A Bio-discography of the Works of Groucho, Harpo, Chico, Gummo, and Zeppo Marx
Author: Michael A. Yahn
Publisher: Publishamerica Incorporated
In the 1930s and 40s the Marx Brothers kept the world laughing in good times and bad with such screen classics as Animal Crackers, Duck Soup and A Night at the Opera. Comedy was always the driving force behind the Marx Brothers team on-screen. Off-screen they were three unique individuals who shared a love of music. Music from Marx Brothers plays and movies has been recorded by a variety of artists since the early 1920s, but it may surprise some to learn that the Marx Brothers, themselves, also left behind an impressive body of work on record.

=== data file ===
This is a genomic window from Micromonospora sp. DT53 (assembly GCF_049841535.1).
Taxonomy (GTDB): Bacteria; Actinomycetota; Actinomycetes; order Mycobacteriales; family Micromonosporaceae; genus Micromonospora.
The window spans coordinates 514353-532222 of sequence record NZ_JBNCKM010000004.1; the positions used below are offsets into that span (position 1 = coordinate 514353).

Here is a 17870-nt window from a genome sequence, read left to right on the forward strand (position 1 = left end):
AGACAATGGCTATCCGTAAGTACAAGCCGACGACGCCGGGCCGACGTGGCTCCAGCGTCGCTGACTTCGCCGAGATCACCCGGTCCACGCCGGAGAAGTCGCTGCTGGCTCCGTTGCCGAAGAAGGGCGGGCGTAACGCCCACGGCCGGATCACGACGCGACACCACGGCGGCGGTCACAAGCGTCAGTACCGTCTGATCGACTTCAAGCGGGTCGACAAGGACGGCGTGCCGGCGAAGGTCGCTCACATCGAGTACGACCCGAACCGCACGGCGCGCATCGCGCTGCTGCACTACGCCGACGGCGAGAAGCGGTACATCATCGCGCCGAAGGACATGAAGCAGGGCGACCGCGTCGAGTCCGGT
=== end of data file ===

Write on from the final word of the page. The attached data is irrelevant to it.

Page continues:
Timothy Taylor is formalizing and extending the map of today s musical landscape he has recently traced in Music and Capitalism: A History of the Present. He here broadens the time frame to deal with 20th-century as well as 21st-century music, and in order to display the plurality of modes in which globalizing capitalisms have shaped the production and consumption of music, he gives us a set of jewel-like essays. Some of them address the rise of new technologies (such as the player piano, an analog technology, but he also includes digital). Other chapters consider the increased emphasis on taste in the cultural industries, others look at the effects of globalization on the rise in music-making and listening of such concepts as intangible cultural heritage. Taylor is a leading expert on the workings of the music industry, and here he gives us a splendid essay on its efforts to genericize world music, putting it in a place amenable to the needs of broadcasters, advertisers, and filmmakers. And of course he deals with the commodification of music as sound, the employment of sophisticated search systems which enable users to find music they want to hear in a virtual paradise of unlimited quantities of easily accessible recordings, all this while including a chapter on world music festivals. Too, he takes up early 20th-century composers (Stravinsky and Debussy, principal among them) to explore the ways they could hear unfamiliar music as something they could appropriate for use in their own musiccorresponding with the historical rise of finance capital and its ideologies of exchangeability. This book shows how the study of music has suffered a conspicuous absence of analysis of culture and of music and emotion in the West."